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Mary Poppins: 80th Anniversary CollectionMary Poppins: 80th Anniversary Collection by P.L. Travers
My rating: 4 of 5 stars

When I was in fifth grade, I was a library regular. I would check out the limit of ten books at a time. Mary Poppins was a series I got into and read all of them. I never had seen Julie Andrews version. We weren’t allowed to go to movies in my family. Maybe that’s the reason I am so into movies now?

Anyway, I wasn’t a fan of the illustrations, still don’t care for them. I got irritated with Michael getting so much attention. I felt that this read through, too.

Something that I noticed that I don’t remember my childhood thoughts on. How prideful Mary Poppins was, and how grumpy/bossy she was. But now that it’s been a couple days since I finished this quartet of books I think I’m glad she was that way. She didn’t feel she needed to tell the family when she’d be leaving. She rarely admitted to the kids about her friends or her habits with them. It was like she had her own life apart from the wards of her job. I think she shows women and girls that they don’t have to tell everything and they can be independent.

Since I read these four books in a row using text-to-speech, I didn’t notice where one book ended and another began–except when she left and said she wasn’t coming back–but then she came back.

I don’t remember finding the adventures tedious as a child. But as an adult, I see they are far too similar and I lost interest sometimes.

Particular to this version, the Audible available as whispersynch to this book was just for the first book. Most folks would probably read on without a problem. I need the text-to-speech to take over and it was hard to make my Fire understand that. The good news was that I called Amazon and they made it all good. I had loved the Audible narration. I just didn’t have the money to get the rest of the books at that time. They let me remove it and then my text-to-speech with the British voice that always sounds like Julie Andrews got me through the rest of the books.

Now I feel ready to watch the new Mary Poppins movie.

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The Boy Who Flew With EaglesThe Boy Who Flew With Eagles by Ben Woodard
My rating: 4 of 5 stars

Overall, I loved this story. Having been on a female author/leading female character entertainment diet, I saw how female empty this book was. (My youth was spent on a diet fed to females by males).

Yes, the book spoke to sharing and caring for others on the planet, but it is entirely lacking female, except for the mother eagle. Even the boy had no mother or sisters. No human fem anywhere.

If, in fact, this kind of book was to help reluctant males to read, why do they go on and get better jobs and never get judged by what they wear or their size? If the males that read this kind of book were actually addressed, why is ecology poohed upon by the heavily male corporate and politicized world?

The overall lesson I learned from this book is that we have gentled males of their own responsibility for themselves and others to the point that if this book were about the female equivalent the boys wouldn’t have read it? How sad! Not only didn’t this story get the point across, but it also didn’t even embrace it, itself! Sharing and caring.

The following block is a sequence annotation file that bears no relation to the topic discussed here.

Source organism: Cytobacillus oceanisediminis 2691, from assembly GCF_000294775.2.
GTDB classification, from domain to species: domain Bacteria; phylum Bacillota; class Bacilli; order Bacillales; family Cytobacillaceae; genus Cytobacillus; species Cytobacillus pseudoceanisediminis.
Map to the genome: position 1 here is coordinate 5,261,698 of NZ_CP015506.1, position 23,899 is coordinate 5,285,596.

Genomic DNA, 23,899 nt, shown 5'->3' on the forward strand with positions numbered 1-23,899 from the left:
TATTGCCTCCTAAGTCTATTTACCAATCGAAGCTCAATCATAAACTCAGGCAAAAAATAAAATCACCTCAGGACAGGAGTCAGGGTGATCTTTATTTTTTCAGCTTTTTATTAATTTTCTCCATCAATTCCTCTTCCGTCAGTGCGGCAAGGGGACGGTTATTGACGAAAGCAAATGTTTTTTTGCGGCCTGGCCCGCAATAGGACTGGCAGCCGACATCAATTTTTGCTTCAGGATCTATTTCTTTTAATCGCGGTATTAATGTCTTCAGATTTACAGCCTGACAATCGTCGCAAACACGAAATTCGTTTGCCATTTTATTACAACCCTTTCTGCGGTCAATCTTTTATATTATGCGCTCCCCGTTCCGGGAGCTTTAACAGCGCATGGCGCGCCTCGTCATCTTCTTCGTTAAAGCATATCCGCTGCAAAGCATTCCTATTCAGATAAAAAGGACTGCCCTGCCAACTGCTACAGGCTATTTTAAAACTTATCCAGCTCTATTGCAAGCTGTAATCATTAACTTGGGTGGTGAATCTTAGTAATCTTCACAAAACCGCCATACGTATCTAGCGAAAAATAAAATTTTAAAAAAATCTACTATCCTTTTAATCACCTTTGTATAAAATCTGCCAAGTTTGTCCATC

The minor truth was that father eagle flew away and gave the job to the mother eagle cause he couldn’t handle it!

No, I didn’t lose sight of the main objective of the book. It is marvelous that the boy got to learn how to fly and help the eagle family and eventually his own tribe. That is why the story got four stars. But the rest is lost for society.

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Witches Abroad (Discworld, #12)Witches Abroad by Terry Pratchett
My rating: 3 of 5 stars

This was a read full of trials for me. The library sent me the Kindle copy. Borrowed it. Found that the text-to-speech didn’t work. Found a credit at Audible to get that version to help me along. It was the cheaper version. Didn’t like that narrator at all. Returned that version and was able to try another Audible version.

Look, I don’t think a male voicing for four females interesting or even funny. I hated both versions of the Audible. Returned that one, too.

By that time my Kindle spit out the older Kindle version that didn’t have text-to-speech and replaced it with one that had it. What a welcomed relief! Though I had a hard time telling one character from another my text-to-speech is set for British female. So about everything I listen to sounds like Mary Poppins! So it is a delight even if it is confusing as to which female is talking, all I have to do it look at the words and see for myself.

I think there was a time I would have loved this story. I used to enjoy the punny stuff Pratchett gave us. But I am weary of more fairy-tale spoofs. So, I’m afraid I didn’t give this story any more than three stars. I was glad when I was finished reading it. I know others will love this. Enjoy!

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The Hierophant's Daughter (The Disgraced Martyr Trilogy, #1)The Hierophant’s Daughter by M.F. Sullivan
My rating: 3 of 5 stars